PAWS for Life is dedicated to saving animals. And, the limited admittance shelter in Pueblo, Colo., is doing its part to help the environment.
PAWS, built without taxpayer funding, features a Leadership in Energy and Environmental Design building, known as LEED, and is using geothermal heating to heat and cool the complicated interior of a building currently housing at least 50 dogs and cats, reports The Pueblo Chieftain.
Environmental relief, by using the LEED building, geothermal heating and a solar array, is part of a plan to save money on energy and devote that to the welfare of its animal population, board member Carol Warner said.
“We started thinking about this since 2005, when we started working on new construction for this building and decided to make it a LEED-certified building, even though we knew there were extra costs involved. We wanted to reduce the costs in utilities and use the money to provide for the animals.
“We could have built a barn. But several people who were wiser than we were said why ‘don’t you build a green building and eventually it will reduce the costs of their utilities.’ It will eventually pay for itself.”
The PAWS complex must follow certain rules. The building must remain at a constant 74 degrees and the air must be “changed” 15 times each hour.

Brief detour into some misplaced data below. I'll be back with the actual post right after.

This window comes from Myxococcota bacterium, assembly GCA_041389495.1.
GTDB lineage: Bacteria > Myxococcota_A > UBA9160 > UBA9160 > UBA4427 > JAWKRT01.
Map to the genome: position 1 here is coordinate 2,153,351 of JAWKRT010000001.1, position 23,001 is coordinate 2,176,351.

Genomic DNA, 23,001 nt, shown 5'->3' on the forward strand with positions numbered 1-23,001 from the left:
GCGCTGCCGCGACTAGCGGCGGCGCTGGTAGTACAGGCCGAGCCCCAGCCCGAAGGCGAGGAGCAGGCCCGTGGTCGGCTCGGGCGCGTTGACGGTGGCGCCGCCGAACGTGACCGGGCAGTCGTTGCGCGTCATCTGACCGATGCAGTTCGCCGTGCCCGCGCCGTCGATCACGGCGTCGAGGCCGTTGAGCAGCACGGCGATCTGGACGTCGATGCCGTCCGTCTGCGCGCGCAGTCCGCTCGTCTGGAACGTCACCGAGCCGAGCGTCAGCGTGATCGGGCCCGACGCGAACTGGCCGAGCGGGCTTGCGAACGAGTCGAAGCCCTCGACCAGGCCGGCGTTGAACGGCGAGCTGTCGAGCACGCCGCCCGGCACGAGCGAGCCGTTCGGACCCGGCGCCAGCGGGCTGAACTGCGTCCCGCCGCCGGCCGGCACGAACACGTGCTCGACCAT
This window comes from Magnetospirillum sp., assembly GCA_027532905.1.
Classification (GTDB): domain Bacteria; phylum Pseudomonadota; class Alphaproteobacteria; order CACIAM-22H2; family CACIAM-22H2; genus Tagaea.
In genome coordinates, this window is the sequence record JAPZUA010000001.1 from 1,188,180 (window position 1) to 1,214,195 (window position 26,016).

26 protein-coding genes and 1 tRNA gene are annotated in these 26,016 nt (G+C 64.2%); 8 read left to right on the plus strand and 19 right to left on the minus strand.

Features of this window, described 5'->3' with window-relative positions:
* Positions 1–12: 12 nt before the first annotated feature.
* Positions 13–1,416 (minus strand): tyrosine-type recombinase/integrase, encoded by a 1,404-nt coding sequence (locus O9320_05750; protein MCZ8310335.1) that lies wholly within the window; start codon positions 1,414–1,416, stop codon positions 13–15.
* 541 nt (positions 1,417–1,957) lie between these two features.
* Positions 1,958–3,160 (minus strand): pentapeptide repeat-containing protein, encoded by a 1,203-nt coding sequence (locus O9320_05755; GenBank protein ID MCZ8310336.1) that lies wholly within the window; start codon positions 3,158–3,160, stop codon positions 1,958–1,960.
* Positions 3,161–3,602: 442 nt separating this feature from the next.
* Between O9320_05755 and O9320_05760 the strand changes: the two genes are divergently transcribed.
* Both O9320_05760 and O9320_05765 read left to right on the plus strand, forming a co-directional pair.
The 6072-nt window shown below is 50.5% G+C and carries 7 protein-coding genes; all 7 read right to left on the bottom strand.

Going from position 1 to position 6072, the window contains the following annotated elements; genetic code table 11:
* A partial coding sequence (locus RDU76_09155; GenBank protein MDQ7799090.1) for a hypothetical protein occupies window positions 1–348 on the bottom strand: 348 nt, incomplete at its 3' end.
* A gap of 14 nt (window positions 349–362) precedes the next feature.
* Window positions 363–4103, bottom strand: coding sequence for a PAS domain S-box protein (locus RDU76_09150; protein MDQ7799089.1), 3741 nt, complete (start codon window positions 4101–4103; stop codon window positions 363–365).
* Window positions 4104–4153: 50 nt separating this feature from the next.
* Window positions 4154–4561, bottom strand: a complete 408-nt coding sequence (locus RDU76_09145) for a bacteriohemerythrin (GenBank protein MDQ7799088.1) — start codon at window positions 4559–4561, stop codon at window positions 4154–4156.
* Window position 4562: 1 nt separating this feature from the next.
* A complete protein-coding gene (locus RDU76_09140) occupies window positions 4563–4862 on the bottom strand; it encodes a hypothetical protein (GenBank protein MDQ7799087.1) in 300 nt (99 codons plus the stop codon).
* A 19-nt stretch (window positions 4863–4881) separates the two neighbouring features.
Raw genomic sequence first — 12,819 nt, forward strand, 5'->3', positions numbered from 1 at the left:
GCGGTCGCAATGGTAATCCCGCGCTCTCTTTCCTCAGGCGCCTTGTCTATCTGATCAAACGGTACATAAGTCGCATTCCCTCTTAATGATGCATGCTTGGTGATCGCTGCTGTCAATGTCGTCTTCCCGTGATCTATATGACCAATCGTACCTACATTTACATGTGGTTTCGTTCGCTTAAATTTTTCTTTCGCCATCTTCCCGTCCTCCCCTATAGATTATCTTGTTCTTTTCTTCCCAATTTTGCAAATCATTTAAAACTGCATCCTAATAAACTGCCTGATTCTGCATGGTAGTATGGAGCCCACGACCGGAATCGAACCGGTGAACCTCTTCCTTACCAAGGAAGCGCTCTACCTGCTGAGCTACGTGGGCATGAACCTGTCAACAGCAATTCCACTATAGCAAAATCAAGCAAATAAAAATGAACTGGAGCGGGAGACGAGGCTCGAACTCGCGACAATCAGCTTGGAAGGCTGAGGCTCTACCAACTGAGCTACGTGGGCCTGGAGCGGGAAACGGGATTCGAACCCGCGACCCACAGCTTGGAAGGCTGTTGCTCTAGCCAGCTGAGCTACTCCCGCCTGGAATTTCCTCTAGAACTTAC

“That’s a good reason for geothermal,” said Paul Huber, who is handling the geothermal work for PAWS, which has been an entity in Pueblo since 1978.
“It takes a lot of energy. An air handler that changes and exchanges the heat energy we get from the geothermal system and using heat pumps to make up the difference and make the temperature where we need it to be.”
On the southeast side of the complex there are 32 vertical 400-foot deep holes that “go down into bedrock,” Huber said. “The length of that was determined by the heating and cooling load of the building. We have pretty good cooling and heating load because of the air changes we have to make. It’s a pretty good-sized field.
“The geothermal supply and return line the geothermal fluid goes through completes the whole loop and circulates back again into the building and go through heat exchangers inside mechanical equipment and in conjunction with the heat pump either heats or cools the space required.”
Which makes for some warm and fuzzy animals, which the staff hopes will result in warm and loving homes for the cats and dogs.
PAWS is an independent organization, which does not use taxpayer funds, Warner proudly pointed out a few times. Donations, grants and the estates of animal lovers supply the funds to pay a staff of 11 and keep the canines and felines fed and comfortable.
The geothermal project will hopefully eliminate the need of buying $16,000 worth of propane a year, Warner said.
“PAWS is a remarkable example of a Pueblo nonprofit taking energy self-sufficiency into their own hands to deal with the expensive energy rates we face as a community,” Sierra Club local Chairwoman Charlotte Bieber. “Embracing renewable energy enables PAWS to honor their supporters’ donations by making wise choices for their long-term sustainability as an organization.”